Alloy Software HIPAA Compliance

What is HIPAA?

HIPAA, the Health Insurance Portability and Accountability Act of 1996 is a US law designed to provide privacy standards to protect patient’s medical records and other health information managed by health plans, doctors, hospitals, and other health care providers. These standards establish how such Protected Health Information (PHI) is stored, used, transmitted, and disclosed.

How Does Alloy Software Support HIPAA Compliance?

Since 2002, Alloy Software has been committed to developing products that adhere to the requirements of HIPAA. Alloy Navigator Enterprise, Alloy Navigator Express, Alloy Discovery Enterprise and Alloy Discovery Express were created with an emphasis on customer security to protect the sensitive information of its users and prevent regulatory breaches.

  • Alloy Software’s products are built with features that meet the obligations of the HIPAA ruling.
  • As an on-premises service provider with customers across various industries, Alloy Software’s products were created with focus on data security and privacy.
  • Alloy Software products are not directly involved in storing or managing medical records or medical information. However in order to avoid situations where sensitive information incidentally appears as part of incident tickets or service requests, customers who manage PHI should properly train their staff to handle protected health information in accordance with HIPAA security and privacy rules.
  • If necessary, customers should maintain only the minimal amount of PHI that is necessary to create a service request, in accordance with HIPAA’s minimum necessary requirements.
  • Network administrators using Alloy Software’s products are responsible for configuring the software in a HIPAA compliant manner using appropriate role-based access levels and permissions in order to satisfy the requirements and obligations of the ruling.

What industry certifications does Alloy Software have relating to HIPAA compliance?

There are no official government or industry certifications for HIPAA compliance. However, Alloy Software has developed its products, policies and procedures in full accordance with this HIPAA compliance guidelines.

How do Alloy Software products support the HIPAA Ruling?

Alloy Software products are built with strong ITIL-based best practices, especially within the processes of Knowledge Management, Configuration Management and Change Management, providing our customers with the capabilities required to better manage and optimize their critical IT processes:

Password Credentials

  • Alloy Software recommends that users create strong passwords that are at least eight characters in length and include a combination of upper- and lower-case letters, a special character and at least one number.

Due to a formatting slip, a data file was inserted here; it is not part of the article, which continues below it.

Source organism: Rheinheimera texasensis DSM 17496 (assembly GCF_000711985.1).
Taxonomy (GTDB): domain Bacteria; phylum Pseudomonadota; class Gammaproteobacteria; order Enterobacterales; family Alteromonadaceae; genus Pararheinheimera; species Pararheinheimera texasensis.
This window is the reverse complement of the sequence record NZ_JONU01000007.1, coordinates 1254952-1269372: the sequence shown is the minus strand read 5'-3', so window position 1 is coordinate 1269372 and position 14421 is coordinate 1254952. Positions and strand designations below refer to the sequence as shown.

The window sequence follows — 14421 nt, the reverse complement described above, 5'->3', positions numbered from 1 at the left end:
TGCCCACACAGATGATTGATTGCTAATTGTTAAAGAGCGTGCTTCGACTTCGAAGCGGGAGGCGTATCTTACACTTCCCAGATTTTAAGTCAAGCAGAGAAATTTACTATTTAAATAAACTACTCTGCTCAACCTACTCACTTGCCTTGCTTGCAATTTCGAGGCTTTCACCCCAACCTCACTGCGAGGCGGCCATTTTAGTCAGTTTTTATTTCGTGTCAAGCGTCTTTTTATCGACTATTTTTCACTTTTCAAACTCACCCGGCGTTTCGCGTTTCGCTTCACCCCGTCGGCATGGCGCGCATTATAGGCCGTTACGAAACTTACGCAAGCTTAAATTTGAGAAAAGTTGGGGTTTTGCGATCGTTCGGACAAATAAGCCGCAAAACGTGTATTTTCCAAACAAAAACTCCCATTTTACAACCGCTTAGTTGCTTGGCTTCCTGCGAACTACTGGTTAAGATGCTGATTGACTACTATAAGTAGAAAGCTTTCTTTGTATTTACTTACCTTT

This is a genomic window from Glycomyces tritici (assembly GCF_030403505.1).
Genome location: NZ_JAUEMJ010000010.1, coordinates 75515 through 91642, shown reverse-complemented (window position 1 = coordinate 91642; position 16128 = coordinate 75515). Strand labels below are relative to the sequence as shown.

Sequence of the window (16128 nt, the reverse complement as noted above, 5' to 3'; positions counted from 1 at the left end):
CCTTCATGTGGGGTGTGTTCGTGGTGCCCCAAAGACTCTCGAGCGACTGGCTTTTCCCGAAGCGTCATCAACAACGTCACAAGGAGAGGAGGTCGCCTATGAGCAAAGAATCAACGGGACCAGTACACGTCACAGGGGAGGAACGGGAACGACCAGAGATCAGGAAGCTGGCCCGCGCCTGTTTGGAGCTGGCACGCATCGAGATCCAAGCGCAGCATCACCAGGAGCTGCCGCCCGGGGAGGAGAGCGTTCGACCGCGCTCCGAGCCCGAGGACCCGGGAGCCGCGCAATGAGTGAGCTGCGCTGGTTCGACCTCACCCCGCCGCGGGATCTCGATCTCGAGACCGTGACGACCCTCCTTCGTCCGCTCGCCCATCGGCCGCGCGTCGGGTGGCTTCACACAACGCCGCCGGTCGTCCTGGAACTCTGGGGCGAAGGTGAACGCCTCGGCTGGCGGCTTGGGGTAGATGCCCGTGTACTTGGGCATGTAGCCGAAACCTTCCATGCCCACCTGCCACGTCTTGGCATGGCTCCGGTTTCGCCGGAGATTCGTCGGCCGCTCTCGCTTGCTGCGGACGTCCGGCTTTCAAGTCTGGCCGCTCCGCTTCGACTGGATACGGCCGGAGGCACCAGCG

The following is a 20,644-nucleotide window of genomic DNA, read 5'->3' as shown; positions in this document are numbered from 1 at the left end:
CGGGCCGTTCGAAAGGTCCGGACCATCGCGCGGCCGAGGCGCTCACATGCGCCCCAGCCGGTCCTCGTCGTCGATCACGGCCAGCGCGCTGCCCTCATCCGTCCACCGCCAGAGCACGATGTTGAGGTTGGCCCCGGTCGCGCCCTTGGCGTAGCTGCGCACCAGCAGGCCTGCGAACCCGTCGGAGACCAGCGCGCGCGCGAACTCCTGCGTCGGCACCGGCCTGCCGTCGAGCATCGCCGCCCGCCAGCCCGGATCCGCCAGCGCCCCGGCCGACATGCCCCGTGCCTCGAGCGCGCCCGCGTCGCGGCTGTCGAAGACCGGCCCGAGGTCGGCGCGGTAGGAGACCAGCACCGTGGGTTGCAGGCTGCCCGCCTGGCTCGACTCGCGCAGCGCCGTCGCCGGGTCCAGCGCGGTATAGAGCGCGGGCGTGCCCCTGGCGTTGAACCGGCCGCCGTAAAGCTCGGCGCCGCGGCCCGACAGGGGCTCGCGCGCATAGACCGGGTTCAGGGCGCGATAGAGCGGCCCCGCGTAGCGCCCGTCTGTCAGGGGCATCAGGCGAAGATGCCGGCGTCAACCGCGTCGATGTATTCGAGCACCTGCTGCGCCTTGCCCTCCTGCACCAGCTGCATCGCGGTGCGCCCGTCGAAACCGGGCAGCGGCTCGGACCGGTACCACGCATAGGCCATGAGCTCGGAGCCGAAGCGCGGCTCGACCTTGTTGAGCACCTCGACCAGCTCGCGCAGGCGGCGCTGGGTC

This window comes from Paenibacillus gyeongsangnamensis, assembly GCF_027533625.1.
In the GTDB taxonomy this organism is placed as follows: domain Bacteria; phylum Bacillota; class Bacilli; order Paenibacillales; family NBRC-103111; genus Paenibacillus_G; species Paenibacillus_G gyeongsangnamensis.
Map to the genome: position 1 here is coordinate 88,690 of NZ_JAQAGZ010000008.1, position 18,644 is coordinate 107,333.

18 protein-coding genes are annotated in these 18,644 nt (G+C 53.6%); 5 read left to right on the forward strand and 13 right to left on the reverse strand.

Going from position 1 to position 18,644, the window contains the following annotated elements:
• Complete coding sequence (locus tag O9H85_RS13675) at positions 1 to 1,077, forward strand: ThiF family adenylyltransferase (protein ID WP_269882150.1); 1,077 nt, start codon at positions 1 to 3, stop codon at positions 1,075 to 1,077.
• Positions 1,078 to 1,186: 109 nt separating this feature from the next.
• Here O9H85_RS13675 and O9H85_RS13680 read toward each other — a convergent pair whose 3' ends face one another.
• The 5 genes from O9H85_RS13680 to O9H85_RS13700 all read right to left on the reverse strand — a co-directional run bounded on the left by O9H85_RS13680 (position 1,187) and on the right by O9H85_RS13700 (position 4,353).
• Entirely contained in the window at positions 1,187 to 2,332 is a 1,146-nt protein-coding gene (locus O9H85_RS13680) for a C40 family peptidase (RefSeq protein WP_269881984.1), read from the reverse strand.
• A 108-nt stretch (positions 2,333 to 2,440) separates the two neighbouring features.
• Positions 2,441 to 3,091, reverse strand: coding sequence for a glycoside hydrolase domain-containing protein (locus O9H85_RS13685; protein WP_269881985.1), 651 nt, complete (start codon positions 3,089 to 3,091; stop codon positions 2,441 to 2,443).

• Network administrators can also set requirements for complex passwords, define minimum character length, set a maximum number of failed attempts and the maximum length of time in which a password can be used.

Encryption Protection

Alloy Software products contain built-in data encryption which gives users an added safeguard to prevent sensitive data from incidentally being seen, printed out, or copied over into other applications.

String Access Control

Alloy Software products support strict role-based access to product features and stored data, allowing explicit authorization for viewing, entering, and modifying data records.

Complete Audit Trail

Alloy Software products support detailed audit trail of activities that are related to modifications or deletions of data records.

HIPAA Terms and Glossary

The purpose of HIPAA

In 1996, the Health Insurance Portability and Accountability Act was enacted by the US Department of Health and Human Services (HHS) for the purpose of improving the efficiency and effectiveness of the US healthcare system. Through this act, provisions were included that required HHS to adopt national standards for electronic healthcare transactions, unique health identifiers and security measures.

Upon recognizing how technological advances could disrupt the privacy of personal health information, Congress incorporated provisions into HIPAA which mandated the adoption of Federal privacy protections for individually identifiable health information. Among these rules were:

  • The Privacy Rule, also known as the Standards for Privacy of Individually Identifiable Health Information, which established a national standard for the protection of individual healthcare information under three covered entities: health plans, healthcare clearinghouses and healthcare providers.